When Amazon announced the addition to its board of directors of General Keith Alexander, the controversial former chief of the National Security Agency, the condemnation came thick and fast. Alexander is the mastermind of a widespread surveillance program. His appointment to the board of Amazon only stoked the fears that Amazon and its Amazon Web Services are part of the new surveillance nexus. In other words, everyone’s worst fears might just be right.
“I argued last year that Amazon has become the world’s largest surveillance company,” tweeted Will Oremus, a technology writer with Medium-owned publication, One Zero, referring to a piece he wrote in June 2019.
As a critic of companies that tend to have abusive policies around personal data and information, I find it heartening to see people with more prominent platforms highlight the issues that need our collective societal attention. But the familiar drumbeat of tweets and criticism about big tech — a place holder for Google, Facebook, Amazon, Microsoft, and Apple — only seems to give way to the usual disappointment.
Everyone moves on to the next thing, apparently satisfied by our collective armchair morality. We tweet, we share our outrage, and we get angry. And then we go back to our Gmail accounts. Despite knowing it is a cesspool of hate and conspiracy theories, we turn to YouTube for distraction. Media people, too, go right back to Facebook, sharing links to their work, desperately hoping that the algorithmic gods of Menlo Park bless it with attention.
Of those who are upset about Alexander and speculating about Alexa spying on them, how many are giving up their Prime memberships? We might despise the App Store, but we are Charlton Heston-like in our insistence that our iPhones can only be pried from our “cold dead hands.”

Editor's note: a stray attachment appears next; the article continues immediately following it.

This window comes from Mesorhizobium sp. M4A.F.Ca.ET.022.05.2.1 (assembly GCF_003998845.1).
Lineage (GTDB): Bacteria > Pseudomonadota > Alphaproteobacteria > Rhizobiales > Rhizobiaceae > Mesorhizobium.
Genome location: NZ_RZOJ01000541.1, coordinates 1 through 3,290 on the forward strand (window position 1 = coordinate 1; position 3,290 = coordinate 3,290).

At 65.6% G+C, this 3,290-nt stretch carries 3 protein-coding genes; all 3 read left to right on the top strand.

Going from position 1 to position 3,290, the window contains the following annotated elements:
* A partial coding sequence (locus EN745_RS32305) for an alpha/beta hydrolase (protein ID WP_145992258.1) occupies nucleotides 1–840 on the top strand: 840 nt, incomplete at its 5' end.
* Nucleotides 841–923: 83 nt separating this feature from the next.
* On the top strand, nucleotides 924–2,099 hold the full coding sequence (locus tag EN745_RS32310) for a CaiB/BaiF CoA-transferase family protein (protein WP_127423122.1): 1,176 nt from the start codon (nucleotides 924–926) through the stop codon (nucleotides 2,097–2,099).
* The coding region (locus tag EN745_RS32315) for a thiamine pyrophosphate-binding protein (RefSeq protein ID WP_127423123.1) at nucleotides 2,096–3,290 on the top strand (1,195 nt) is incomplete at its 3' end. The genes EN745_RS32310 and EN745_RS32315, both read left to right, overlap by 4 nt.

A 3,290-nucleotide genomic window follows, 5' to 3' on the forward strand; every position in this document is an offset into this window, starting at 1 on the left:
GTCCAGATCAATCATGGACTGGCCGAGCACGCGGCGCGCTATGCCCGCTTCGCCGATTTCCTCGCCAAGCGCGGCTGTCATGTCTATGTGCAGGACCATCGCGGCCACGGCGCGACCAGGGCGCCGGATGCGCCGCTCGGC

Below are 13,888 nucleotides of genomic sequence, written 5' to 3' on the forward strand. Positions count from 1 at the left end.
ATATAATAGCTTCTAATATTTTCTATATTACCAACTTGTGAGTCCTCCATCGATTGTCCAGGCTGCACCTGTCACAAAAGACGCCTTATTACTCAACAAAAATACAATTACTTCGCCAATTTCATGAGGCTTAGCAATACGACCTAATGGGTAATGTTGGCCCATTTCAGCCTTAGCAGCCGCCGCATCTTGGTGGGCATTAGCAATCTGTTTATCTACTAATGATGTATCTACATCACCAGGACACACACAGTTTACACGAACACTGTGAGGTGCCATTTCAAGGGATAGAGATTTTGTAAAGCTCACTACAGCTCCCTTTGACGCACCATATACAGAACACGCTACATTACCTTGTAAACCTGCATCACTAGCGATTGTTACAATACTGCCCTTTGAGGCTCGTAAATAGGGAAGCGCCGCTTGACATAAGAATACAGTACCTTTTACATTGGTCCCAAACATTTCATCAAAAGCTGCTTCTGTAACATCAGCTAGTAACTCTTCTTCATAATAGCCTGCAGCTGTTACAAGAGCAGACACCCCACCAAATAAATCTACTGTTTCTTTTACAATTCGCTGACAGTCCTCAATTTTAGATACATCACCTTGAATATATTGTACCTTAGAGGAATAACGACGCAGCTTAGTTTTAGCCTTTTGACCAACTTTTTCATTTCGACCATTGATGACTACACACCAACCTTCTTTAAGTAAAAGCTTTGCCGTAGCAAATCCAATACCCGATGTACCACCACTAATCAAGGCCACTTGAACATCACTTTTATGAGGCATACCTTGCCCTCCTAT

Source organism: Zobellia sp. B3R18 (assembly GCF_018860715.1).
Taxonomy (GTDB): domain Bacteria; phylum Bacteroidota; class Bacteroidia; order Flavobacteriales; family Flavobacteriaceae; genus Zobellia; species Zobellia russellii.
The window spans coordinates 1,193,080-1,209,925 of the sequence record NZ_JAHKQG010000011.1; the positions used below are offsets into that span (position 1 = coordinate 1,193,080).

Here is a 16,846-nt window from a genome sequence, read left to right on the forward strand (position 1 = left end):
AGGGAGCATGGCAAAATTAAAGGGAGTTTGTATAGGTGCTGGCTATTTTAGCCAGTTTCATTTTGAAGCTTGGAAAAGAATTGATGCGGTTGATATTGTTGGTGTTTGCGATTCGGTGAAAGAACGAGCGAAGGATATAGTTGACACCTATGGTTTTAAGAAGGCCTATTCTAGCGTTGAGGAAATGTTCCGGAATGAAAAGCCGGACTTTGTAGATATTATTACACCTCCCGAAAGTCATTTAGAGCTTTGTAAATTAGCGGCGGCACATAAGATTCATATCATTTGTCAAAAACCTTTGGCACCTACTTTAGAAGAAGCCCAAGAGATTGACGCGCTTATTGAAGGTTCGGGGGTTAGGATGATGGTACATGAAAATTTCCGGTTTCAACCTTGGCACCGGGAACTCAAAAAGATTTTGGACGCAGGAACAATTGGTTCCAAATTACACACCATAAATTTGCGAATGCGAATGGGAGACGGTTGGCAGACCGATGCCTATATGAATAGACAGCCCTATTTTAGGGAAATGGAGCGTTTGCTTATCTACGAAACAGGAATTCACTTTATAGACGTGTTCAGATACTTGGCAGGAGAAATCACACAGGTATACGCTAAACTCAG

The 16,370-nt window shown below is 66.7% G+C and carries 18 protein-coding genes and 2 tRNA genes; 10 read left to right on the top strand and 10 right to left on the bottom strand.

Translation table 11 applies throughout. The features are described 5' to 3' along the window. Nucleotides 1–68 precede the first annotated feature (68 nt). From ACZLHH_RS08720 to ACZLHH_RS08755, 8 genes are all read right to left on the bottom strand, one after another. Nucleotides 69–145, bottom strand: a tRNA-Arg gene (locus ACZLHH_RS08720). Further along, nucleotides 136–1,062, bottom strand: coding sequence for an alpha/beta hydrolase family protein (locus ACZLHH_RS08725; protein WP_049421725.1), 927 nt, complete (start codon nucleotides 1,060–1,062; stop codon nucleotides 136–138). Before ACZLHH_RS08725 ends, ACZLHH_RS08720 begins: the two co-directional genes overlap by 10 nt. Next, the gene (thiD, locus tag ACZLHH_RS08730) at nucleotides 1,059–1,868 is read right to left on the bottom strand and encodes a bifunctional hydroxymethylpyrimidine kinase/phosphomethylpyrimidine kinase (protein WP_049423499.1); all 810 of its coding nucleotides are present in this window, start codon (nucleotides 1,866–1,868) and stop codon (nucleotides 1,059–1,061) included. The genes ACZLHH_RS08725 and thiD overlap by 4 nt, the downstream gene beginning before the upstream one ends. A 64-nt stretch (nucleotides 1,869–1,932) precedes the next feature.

Don’t get me wrong. I am no better. Sure, I quit Facebook’s empire. Sure, I buy books from Bookshop and support small and independent stores online. However, Amazon still delivers half my household goods, cables, and everything else. Like everyone else, I am helping create future traps such as Door Dash, that comes between people and the local restaurants they tend to patronize.
As I have written in the past, no matter how much we despise big tech, we are beholden to the conveniences they enable. The pandemic has made big tech bigger, and we have helped make that happen. Amazon grows each day. For all our collective handwringing and billions of bytes of outrage, Facebook has become more prominent and more profitable. Microsoft moves forward with impunity. And technology’s role in our lives is only becoming more pronounced.
Perhaps, deep down, we are aware of our hypocrisy, which informs our expressions of outrage. The tweets, the hot takes, podcasts, and talking heads on — everything is theater. We are simply distracting ourselves from ourselves, avoiding the feeling that we are ultimately powerless when it comes to meaningfully influencing the outcome.
“The only obligation which I have a right to assume is to do at any time what I think right,” Henry David Thoreau wrote in his essay on civil disobedience. And he is so right. All we can really do is be self-accountable.
I have a simple objective for the next 12 months — to further reduce what I spend with Amazon by another 50 percent. Additionally, very soon, I hope to move away from Google’s commercial mail offering and switch to Hey. I am sure none of these moves will dent the revenue stream of these giants. But it is way better than being trapped in the outrage theater of nothingness. To quote Thoreau again: “A minority is powerless while it conforms to the majority; it is not even a minority then, but it is irresistible when it clogs by its whole weight.”
But getting back to the reaction to the news about Alexander’s appointment to the board of directors. To me, this was Amazon chief Jeff Bezos being Jeff Bezos. He needs powerful and connected allies in Washington, DC. On that front, I am sure Alexander can help. Besides, his Amazon Web Services now has to compete with Microsoft’s Azure for big government contracts — and it is losing.
Enter General Alexander!
For a guy who started off selling books online, Bezos has a habit of doing everything by the buck. People often forget that he doesn’t really care what others think. You don’t become the destroyer of all retail by being a nice guy.
September 10, 2020. San Francisco